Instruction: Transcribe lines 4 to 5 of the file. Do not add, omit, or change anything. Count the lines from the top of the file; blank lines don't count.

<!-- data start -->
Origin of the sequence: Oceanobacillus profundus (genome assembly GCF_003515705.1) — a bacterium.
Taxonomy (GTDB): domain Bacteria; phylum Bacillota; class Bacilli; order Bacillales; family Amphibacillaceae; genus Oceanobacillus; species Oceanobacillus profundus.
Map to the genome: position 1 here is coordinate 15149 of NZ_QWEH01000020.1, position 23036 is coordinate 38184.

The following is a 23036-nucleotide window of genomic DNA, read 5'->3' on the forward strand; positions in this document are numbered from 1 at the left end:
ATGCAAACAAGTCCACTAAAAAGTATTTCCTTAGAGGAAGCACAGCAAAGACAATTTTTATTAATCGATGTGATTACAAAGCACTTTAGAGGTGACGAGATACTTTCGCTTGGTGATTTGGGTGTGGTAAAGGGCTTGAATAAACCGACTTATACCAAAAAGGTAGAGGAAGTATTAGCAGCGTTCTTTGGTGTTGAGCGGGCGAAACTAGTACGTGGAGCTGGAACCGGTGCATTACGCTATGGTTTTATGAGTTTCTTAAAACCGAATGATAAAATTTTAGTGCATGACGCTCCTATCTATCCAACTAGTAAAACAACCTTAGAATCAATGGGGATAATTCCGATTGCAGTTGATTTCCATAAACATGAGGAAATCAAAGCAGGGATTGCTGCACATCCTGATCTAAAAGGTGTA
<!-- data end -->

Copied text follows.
The following is a 23036-nucleotide window of genomic DNA, read 5'->3' on the forward strand; positions in this document are numbered from 1 at the left end:
ATGCAAACAAGTCCACTAAAAAGTATTTCCTTAGAGGAAGCACAGCAAAGACAATTTTTATTAATCGATGTGATTACAAAGCACTTTAGAGGTGACGAGATACTTTCGCTTGGTGATTTGGGTGTGGTAAAGGGCTTGAATAAACCGACTTATACCAAAAAGGTAGAGGAAGTATTAGCAGCGTTCTTTGGTGTTGAGCGGGCGAAACTAGTACGTGGAGCTGGAACCGGTGCATTACGCTATGGTTTTATGAGTTTCTTAAAACCGAATGATAAAATTTTAGTGCATGACGCTCCTATCTATCCAACTAGTAAAACAACCTTAGAATCAATGGGGATAATTCCGATTGCAGTTGATTTCCATAAACATGAGGAAATCAAAGCAGGGATTGCTGCACATCCTGATCTAAAAGGTGTA